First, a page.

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      Influence of muscle glycogen on glycogenolysis and glucose uptake during exercise in humans.

      Journal of Applied Physiology

      Adult, Carbon Dioxide, blood, Dietary Carbohydrates, pharmacology, Exercise, physiology, Fatty Acids, Nonesterified, Glucose, metabolism, Glycogen, Humans, Insulin, Kinetics, Lactates, Lactic Acid, Male, Muscle, Skeletal, drug effects, Oxygen Consumption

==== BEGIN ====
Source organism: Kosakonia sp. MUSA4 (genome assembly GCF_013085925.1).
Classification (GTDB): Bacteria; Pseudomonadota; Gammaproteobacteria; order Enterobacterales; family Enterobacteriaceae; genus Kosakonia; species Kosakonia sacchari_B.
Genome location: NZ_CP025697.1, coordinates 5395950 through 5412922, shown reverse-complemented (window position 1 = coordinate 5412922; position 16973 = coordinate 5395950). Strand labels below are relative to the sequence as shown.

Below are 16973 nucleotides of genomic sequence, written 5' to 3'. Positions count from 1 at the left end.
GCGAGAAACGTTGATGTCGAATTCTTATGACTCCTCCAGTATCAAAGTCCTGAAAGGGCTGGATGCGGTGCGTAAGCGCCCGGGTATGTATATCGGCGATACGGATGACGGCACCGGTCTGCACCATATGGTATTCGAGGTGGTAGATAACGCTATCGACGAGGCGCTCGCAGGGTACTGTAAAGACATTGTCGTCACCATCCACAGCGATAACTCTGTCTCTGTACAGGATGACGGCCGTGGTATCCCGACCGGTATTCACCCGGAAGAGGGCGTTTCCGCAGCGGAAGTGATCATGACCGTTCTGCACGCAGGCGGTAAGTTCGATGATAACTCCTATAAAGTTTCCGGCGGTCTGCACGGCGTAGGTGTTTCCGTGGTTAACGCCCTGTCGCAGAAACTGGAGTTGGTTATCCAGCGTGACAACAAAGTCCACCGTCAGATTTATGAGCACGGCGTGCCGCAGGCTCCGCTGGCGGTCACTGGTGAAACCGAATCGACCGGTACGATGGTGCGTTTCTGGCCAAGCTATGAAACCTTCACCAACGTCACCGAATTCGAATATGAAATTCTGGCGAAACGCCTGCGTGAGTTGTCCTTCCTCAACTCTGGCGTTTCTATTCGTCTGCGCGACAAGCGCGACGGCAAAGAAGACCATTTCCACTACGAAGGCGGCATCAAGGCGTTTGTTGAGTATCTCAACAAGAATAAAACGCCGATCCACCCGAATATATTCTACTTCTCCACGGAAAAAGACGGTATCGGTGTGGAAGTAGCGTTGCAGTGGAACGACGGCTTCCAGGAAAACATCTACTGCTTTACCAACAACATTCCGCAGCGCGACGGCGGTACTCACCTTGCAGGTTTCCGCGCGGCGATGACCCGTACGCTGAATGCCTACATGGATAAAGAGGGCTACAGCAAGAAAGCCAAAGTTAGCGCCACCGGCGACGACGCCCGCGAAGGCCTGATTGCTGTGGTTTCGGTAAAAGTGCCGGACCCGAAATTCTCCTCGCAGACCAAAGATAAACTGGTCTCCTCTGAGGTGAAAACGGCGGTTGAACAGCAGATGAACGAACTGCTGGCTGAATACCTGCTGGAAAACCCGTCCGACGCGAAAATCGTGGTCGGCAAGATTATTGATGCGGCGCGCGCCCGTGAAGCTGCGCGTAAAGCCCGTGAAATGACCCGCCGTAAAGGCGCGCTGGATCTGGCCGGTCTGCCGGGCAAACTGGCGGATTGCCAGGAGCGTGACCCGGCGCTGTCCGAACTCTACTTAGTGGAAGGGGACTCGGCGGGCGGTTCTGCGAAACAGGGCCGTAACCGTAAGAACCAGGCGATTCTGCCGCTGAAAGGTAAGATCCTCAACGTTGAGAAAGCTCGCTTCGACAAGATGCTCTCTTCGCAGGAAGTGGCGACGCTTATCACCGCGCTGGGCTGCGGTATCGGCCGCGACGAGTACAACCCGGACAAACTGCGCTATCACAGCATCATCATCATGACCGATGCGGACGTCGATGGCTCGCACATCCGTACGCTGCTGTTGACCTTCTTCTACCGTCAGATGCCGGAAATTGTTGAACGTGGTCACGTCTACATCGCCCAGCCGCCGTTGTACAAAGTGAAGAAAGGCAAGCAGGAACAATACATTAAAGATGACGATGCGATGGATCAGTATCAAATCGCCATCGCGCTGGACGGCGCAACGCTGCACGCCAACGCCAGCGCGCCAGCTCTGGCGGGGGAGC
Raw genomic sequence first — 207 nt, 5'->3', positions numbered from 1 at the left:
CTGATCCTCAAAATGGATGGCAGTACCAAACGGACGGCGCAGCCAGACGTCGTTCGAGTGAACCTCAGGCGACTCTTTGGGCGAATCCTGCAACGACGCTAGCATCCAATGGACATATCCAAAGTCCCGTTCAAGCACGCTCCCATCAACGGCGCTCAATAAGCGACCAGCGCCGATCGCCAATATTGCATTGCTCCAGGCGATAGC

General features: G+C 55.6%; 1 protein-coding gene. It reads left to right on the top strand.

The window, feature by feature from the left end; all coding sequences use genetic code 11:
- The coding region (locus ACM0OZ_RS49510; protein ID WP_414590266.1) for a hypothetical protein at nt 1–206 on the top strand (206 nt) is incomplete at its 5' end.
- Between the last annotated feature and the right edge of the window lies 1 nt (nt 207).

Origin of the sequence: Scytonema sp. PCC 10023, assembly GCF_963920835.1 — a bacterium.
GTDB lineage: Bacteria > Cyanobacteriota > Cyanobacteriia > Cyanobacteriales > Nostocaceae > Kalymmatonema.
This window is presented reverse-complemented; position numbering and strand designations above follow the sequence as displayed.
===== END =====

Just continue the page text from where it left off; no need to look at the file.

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          To examine the effects of alterations in preexercise muscle glycogen availability on glycogenolysis and glucose uptake during exercise, 12 active but untrained men [22.8 +/- 1.6 (SE) yr, 71.7 +/- 2.0 kg, peak pulmonary oxygen uptake 3.85 +/- 0.16 l/min] were studied during 40 min of cycle ergometer exercise at 65-70% peak pulmonary oxygen uptake on two separate occasions, at least 1 wk apart. Preexercise muscle glycogen concentrations were manipulated by having the subjects perform glycogen-lowering exercise either 24 or 48 h before a trial, in combination with either high or low dietary carbohydrate intake. In series 1 (n = 7), increasing muscle glycogen from 90.3 +/- 6.0 to 124.7 +/- 10.8 mmol/kg wet wt increased muscle glycogenolysis during exercise (62.7 +/- 7.9 vs. 49.1 +/- 6.6 mmol/kg; P < 0.05). Similarly, in series 2 (n = 5) when muscle glycogen was reduced from 96.2 +/- 6.6 to 53.7 +/- 6.0 mmol/kg, glycogen utilization during exercise was reduced from 51.8 +/- 4.6 to 28.3 +/- 3.8 mmol/kg (P < 0.05). The altered muscle glycogen utilization was associated with alterations in carbohydrate oxidation during exercise, without effect on tracer ([3H]glucose)-determined glucose uptake. These results indicate that preexercise muscle glycogen availability influences muscle glycogenolysis, but not glucose uptake, during exercise.

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